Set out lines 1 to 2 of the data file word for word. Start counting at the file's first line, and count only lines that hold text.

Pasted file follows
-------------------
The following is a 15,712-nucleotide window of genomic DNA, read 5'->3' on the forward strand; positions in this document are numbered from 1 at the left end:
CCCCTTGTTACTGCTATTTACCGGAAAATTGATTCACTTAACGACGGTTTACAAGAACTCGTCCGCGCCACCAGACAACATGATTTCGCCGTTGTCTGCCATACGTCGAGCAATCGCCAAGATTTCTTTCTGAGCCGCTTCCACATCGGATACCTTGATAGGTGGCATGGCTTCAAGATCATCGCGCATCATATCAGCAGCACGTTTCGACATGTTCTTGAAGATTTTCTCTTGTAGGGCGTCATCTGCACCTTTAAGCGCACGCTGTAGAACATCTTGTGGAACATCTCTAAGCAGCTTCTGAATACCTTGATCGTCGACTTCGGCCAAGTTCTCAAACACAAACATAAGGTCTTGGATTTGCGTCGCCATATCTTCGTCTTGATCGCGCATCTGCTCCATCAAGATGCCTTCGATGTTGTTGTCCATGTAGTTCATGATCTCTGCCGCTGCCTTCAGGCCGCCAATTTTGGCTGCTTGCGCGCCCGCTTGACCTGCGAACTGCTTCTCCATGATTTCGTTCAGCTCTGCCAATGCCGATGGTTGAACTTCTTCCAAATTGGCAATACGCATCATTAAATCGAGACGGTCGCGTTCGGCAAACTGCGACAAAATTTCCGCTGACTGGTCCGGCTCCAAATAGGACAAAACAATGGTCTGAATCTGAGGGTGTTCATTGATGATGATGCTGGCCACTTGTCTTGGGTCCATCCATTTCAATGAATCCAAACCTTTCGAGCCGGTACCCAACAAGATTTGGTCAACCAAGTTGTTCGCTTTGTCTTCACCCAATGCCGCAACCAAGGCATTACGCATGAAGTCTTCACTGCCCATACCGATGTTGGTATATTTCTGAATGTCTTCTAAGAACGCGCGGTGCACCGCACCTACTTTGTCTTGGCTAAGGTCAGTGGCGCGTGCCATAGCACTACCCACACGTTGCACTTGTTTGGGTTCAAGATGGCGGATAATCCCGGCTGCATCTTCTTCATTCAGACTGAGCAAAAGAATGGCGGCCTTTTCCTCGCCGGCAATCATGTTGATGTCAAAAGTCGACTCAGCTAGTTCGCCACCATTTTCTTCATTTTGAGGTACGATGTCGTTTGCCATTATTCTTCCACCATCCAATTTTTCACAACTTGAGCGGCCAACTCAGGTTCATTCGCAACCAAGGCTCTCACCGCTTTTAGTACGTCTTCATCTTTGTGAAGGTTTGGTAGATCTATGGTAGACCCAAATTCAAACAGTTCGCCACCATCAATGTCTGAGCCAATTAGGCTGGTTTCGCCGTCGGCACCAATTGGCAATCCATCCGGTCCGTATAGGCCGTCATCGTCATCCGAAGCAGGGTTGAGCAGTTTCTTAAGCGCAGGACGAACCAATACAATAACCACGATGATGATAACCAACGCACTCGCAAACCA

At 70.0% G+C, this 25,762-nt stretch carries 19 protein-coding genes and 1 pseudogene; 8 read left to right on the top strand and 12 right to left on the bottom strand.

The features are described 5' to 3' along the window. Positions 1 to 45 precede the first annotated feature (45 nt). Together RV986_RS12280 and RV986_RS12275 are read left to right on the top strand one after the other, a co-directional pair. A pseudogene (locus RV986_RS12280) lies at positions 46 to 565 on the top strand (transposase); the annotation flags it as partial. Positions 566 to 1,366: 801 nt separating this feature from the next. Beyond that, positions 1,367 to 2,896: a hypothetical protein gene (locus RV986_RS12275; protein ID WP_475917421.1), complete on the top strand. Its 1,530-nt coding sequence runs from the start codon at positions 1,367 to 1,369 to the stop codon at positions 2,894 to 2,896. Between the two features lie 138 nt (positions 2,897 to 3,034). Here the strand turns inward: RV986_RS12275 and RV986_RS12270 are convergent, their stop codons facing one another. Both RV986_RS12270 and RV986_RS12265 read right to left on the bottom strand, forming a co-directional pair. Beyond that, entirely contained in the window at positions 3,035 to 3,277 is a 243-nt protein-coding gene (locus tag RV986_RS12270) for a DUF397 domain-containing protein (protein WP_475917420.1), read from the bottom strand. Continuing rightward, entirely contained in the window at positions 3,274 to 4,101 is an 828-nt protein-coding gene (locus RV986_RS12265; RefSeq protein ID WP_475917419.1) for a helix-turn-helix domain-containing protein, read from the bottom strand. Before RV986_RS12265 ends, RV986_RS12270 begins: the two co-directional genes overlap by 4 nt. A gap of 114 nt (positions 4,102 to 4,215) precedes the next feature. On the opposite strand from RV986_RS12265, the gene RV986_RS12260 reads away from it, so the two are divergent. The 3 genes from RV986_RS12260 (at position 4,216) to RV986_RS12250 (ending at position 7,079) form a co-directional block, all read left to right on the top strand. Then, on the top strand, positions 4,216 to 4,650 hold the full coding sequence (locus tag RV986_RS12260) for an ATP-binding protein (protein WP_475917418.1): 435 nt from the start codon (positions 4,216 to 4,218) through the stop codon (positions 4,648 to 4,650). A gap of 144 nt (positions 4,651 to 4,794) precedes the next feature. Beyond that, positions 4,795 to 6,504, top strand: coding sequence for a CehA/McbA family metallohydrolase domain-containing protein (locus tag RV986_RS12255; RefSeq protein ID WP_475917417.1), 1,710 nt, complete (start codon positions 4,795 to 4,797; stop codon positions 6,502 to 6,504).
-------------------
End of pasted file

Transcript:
The following is a 15,712-nucleotide window of genomic DNA, read 5'->3' on the forward strand; positions in this document are numbered from 1 at the left end:
CCCCTTGTTACTGCTATTTACCGGAAAATTGATTCACTTAACGACGGTTTACAAGAACTCGTCCGCGCCACCAGACAACATGATTTCGCCGTTGTCTGCCATACGTCGAGCAATCGCCAAGATTTCTTTCTGAGCCGCTTCCACATCGGATACCTTGATAGGTGGCATGGCTTCAAGATCATCGCGCATCATATCAGCAGCACGTTTCGACATGTTCTTGAAGATTTTCTCTTGTAGGGCGTCATCTGCACCTTTAAGCGCACGCTGTAGAACATCTTGTGGAACATCTCTAAGCAGCTTCTGAATACCTTGATCGTCGACTTCGGCCAAGTTCTCAAACACAAACATAAGGTCTTGGATTTGCGTCGCCATATCTTCGTCTTGATCGCGCATCTGCTCCATCAAGATGCCTTCGATGTTGTTGTCCATGTAGTTCATGATCTCTGCCGCTGCCTTCAGGCCGCCAATTTTGGCTGCTTGCGCGCCCGCTTGACCTGCGAACTGCTTCTCCATGATTTCGTTCAGCTCTGCCAATGCCGATGGTTGAACTTCTTCCAAATTGGCAATACGCATCATTAAATCGAGACGGTCGCGTTCGGCAAACTGCGACAAAATTTCCGCTGACTGGTCCGGCTCCAAATAGGACAAAACAATGGTCTGAATCTGAGGGTGTTCATTGATGATGATGCTGGCCACTTGTCTTGGGTCCATCCATTTCAATGAATCCAAACCTTTCGAGCCGGTACCCAACAAGATTTGGTCAACCAAGTTGTTCGCTTTGTCTTCACCCAATGCCGCAACCAAGGCATTACGCATGAAGTCTTCACTGCCCATACCGATGTTGGTATATTTCTGAATGTCTTCTAAGAACGCGCGGTGCACCGCACCTACTTTGTCTTGGCTAAGGTCAGTGGCGCGTGCCATAGCACTACCCACACGTTGCACTTGTTTGGGTTCAAGATGGCGGATAATCCCGGCTGCATCTTCTTCATTCAGACTGAGCAAAAGAATGGCGGCCTTTTCCTCGCCGGCAATCATGTTGATGTCAAAAGTCGACTCAGCTAGTTCGCCACCATTTTCTTCATTTTGAGGTACGATGTCGTTTGCCATTATTCTTCCACCATCCAATTTTTCACAACTTGAGCGGCCAACTCAGGTTCATTCGCAACCAAGGCTCTCACCGCTTTTAGTACGTCTTCATCTTTGTGAAGGTTTGGTAGATCTATGGTAGACCCAAATTCAAACAGTTCGCCACCATCAATGTCTGAGCCAATTAGGCTGGTTTCGCCGTCGGCACCAATTGGCAATCCATCCGGTCCGTATAGGCCGTCATCGTCATCCGAAGCAGGGTTGAGCAGTTTCTTAAGCGCAGGACGAACCAATACAATAACCACGATGATGATAACCAACGCACTCGCAAACCA